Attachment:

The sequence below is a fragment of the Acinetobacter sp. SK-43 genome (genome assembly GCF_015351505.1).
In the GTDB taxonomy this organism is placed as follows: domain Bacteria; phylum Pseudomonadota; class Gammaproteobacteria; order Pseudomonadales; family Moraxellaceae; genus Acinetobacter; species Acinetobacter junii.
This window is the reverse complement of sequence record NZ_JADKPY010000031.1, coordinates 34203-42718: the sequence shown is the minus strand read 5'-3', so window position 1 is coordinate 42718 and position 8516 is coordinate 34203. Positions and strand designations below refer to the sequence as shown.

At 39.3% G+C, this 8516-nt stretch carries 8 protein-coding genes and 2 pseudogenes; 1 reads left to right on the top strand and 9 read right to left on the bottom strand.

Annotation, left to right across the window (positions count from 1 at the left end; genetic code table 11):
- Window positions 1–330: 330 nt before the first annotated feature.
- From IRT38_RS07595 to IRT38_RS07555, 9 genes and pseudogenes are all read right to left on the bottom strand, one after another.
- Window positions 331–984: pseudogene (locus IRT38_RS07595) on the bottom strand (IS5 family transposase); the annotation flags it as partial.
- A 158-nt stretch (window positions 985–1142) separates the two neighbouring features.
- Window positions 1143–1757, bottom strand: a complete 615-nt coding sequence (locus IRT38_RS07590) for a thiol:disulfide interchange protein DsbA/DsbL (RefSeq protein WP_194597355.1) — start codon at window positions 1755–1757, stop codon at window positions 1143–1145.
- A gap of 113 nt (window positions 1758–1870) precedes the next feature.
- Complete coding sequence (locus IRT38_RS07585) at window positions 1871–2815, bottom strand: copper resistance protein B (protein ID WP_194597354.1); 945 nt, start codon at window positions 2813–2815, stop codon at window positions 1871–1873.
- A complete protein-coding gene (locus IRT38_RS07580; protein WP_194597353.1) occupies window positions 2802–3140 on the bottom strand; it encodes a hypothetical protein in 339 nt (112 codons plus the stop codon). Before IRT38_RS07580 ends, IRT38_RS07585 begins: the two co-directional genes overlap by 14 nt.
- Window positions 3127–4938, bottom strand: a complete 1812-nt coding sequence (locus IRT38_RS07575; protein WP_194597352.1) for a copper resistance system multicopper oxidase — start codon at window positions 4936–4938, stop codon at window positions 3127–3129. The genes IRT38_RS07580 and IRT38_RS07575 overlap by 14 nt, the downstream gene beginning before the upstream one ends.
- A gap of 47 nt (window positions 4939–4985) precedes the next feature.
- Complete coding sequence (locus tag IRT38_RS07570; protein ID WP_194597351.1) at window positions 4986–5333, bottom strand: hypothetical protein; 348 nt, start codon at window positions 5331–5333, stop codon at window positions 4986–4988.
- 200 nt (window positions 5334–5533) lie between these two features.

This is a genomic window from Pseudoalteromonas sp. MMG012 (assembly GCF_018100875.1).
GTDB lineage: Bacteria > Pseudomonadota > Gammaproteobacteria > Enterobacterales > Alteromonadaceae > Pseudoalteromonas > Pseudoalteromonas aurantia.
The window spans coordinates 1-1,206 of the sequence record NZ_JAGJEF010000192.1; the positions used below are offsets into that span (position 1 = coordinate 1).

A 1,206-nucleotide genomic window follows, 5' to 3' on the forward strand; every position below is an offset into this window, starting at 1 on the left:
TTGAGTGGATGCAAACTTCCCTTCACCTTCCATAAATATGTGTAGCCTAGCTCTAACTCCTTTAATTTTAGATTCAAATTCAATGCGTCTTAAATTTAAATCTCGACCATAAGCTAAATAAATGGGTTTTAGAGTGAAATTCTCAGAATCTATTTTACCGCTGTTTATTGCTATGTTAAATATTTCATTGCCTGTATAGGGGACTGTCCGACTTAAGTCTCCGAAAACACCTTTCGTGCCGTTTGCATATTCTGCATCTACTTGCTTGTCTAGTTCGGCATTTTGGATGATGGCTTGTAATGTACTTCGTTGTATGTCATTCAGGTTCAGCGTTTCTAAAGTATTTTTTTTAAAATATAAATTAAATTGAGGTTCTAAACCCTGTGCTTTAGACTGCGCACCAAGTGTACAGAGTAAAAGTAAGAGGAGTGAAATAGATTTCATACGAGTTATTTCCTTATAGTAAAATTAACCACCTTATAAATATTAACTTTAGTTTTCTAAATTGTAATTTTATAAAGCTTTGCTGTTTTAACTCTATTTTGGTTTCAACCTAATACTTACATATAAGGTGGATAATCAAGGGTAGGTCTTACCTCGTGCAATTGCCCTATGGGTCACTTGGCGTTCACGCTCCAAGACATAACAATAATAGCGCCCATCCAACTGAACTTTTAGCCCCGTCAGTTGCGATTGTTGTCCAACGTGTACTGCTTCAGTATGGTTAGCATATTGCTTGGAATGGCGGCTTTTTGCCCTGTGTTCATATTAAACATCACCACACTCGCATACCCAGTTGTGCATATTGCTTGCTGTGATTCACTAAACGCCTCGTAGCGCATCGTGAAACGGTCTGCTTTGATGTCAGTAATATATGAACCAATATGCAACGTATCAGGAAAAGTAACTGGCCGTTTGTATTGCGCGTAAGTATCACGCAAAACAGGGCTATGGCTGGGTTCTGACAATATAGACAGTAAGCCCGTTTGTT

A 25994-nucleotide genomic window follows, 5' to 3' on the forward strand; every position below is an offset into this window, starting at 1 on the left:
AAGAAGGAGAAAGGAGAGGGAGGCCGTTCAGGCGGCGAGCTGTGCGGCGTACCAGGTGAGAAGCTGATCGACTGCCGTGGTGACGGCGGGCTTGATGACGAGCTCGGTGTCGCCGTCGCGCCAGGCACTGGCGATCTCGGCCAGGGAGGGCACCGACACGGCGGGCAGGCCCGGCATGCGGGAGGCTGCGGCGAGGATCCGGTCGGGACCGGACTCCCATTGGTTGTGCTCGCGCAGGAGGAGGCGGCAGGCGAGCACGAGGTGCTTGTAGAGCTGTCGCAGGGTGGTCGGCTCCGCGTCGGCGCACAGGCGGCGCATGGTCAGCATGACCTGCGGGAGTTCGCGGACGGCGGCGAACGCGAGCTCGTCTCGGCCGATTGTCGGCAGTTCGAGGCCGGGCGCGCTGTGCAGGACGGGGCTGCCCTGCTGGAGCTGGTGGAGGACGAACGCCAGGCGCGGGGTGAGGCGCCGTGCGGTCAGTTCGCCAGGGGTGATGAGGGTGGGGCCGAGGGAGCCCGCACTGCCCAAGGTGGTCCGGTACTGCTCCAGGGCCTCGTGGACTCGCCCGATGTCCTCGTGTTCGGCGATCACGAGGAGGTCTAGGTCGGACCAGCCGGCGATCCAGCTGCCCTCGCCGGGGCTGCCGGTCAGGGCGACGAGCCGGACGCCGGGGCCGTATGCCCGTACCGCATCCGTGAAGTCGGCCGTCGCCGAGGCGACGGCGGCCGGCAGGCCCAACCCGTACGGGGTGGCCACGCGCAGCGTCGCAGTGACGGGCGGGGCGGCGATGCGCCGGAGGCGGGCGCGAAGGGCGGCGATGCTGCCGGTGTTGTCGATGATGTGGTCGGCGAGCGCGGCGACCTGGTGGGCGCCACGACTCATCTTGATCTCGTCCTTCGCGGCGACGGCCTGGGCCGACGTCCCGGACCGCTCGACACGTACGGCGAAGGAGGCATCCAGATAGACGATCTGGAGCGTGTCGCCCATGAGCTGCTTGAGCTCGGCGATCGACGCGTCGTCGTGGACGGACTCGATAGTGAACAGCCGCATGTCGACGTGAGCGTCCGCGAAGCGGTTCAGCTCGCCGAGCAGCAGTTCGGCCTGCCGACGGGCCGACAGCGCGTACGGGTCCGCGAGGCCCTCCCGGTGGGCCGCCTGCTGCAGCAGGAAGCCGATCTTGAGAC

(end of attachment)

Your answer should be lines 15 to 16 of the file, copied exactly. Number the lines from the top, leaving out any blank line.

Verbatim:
- A gap of 47 nt (window positions 4939–4985) precedes the next feature.
- Complete coding sequence (locus tag IRT38_RS07570; protein ID WP_194597351.1) at window positions 4986–5333, bottom strand: hypothetical protein; 348 nt, start codon at window positions 5331–5333, stop codon at window positions 4986–4988.